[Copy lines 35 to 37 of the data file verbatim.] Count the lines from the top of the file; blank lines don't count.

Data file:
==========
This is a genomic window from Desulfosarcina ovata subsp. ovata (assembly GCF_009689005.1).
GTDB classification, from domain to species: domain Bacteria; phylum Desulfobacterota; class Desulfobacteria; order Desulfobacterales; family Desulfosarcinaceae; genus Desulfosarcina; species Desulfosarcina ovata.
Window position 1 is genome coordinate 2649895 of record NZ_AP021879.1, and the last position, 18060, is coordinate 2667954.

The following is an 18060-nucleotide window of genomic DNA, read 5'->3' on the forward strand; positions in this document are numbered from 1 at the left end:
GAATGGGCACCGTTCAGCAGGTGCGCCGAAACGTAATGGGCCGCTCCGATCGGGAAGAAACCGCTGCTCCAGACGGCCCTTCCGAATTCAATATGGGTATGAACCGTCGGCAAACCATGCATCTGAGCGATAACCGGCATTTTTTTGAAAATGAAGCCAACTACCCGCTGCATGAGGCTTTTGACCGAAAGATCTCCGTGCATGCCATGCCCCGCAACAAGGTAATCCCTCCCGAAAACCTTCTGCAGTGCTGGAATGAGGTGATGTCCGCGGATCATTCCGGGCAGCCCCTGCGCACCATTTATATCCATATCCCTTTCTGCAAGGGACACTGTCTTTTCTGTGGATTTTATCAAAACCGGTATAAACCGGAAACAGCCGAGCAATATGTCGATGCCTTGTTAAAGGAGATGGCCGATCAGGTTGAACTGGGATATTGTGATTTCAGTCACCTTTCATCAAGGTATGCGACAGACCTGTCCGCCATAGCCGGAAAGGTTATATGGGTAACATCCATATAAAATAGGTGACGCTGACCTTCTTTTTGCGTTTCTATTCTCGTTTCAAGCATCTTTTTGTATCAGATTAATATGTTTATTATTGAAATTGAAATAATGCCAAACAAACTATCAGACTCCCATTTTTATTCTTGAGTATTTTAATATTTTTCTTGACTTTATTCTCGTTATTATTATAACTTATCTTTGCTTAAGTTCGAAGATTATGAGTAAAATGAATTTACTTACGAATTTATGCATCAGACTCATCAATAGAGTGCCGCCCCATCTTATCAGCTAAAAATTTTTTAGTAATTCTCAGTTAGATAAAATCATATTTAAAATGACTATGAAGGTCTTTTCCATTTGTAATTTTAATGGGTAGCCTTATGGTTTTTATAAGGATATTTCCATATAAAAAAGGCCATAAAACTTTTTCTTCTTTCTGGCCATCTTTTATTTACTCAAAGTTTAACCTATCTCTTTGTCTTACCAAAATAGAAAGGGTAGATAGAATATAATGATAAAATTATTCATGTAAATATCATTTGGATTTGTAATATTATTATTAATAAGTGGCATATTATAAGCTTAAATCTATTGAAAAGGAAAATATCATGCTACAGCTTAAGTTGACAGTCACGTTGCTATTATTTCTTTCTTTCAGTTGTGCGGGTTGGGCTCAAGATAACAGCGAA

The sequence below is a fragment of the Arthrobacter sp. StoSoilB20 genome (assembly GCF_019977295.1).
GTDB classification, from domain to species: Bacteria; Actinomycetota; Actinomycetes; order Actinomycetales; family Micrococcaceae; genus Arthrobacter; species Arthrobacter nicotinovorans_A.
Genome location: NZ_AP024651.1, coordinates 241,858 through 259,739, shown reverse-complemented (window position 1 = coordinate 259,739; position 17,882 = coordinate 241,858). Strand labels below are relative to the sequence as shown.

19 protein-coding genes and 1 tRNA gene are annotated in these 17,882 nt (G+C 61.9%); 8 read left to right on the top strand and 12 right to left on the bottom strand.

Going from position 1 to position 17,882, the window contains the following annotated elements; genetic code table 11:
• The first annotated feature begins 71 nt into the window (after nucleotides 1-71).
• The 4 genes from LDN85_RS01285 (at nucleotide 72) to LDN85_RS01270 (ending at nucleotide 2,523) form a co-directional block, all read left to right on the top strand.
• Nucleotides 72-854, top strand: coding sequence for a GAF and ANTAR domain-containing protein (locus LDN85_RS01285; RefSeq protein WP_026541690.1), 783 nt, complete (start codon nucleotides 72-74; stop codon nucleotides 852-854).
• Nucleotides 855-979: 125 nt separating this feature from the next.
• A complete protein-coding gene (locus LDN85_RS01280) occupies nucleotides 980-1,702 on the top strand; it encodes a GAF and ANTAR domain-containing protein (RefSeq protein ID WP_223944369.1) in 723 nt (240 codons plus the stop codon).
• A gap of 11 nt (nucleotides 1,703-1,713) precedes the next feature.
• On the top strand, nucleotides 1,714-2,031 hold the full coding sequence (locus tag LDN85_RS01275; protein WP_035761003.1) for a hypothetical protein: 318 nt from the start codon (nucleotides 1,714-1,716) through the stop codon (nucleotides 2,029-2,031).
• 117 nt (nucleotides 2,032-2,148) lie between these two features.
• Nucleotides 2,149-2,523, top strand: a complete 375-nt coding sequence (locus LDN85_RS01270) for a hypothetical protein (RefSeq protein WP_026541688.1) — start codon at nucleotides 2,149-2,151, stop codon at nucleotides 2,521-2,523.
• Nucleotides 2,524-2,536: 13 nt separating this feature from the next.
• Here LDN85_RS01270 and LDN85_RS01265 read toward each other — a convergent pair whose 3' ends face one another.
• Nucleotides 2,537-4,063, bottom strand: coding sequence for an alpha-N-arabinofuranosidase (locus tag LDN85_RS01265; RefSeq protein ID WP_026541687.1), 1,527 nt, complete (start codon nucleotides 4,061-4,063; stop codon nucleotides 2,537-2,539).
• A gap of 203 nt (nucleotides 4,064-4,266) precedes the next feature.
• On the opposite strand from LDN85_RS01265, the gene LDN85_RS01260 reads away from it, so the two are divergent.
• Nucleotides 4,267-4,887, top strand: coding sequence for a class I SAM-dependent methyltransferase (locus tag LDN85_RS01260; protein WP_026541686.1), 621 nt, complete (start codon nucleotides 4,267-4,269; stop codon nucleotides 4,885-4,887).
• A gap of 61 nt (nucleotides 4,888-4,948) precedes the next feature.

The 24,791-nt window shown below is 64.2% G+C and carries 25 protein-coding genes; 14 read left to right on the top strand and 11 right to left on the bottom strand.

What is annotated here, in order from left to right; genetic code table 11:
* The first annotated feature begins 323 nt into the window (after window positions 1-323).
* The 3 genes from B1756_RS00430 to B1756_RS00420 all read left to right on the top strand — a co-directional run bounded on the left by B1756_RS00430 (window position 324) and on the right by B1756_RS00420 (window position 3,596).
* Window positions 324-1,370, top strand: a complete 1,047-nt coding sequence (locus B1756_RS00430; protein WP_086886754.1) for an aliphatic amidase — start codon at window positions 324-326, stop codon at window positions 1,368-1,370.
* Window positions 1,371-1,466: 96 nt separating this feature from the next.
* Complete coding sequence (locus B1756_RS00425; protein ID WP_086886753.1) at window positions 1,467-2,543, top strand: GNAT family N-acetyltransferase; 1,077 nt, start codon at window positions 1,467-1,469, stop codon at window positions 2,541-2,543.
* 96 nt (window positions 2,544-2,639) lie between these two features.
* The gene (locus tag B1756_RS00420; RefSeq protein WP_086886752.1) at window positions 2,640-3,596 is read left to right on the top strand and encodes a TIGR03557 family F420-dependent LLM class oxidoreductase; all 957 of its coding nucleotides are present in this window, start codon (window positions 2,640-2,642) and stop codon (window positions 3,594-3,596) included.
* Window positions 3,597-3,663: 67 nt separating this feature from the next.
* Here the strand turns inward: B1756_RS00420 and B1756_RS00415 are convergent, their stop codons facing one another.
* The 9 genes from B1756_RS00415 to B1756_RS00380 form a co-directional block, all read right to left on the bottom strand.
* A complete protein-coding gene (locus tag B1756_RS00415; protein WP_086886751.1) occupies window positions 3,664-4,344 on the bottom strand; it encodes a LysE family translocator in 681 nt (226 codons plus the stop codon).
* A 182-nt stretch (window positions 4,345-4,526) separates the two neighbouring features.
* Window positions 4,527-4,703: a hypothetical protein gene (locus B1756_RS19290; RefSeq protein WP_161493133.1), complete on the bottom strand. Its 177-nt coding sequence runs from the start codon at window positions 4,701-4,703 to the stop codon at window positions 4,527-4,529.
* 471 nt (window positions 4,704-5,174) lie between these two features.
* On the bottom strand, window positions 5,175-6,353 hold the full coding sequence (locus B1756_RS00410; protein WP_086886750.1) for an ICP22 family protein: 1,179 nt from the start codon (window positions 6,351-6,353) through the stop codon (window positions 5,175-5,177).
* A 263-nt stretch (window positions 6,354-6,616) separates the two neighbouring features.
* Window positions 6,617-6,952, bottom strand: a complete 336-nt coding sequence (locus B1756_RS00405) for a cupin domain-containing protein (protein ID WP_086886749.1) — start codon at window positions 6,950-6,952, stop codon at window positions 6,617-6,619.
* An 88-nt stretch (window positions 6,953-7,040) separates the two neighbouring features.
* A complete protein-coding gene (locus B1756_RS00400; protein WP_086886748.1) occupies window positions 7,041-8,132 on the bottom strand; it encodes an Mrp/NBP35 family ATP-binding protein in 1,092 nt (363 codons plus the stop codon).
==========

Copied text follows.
* The gene (locus tag B1756_RS00420; RefSeq protein WP_086886752.1) at window positions 2,640-3,596 is read left to right on the top strand and encodes a TIGR03557 family F420-dependent LLM class oxidoreductase; all 957 of its coding nucleotides are present in this window, start codon (window positions 2,640-2,642) and stop codon (window positions 3,594-3,596) included.
* Window positions 3,597-3,663: 67 nt separating this feature from the next.
* Here the strand turns inward: B1756_RS00420 and B1756_RS00415 are convergent, their stop codons facing one another.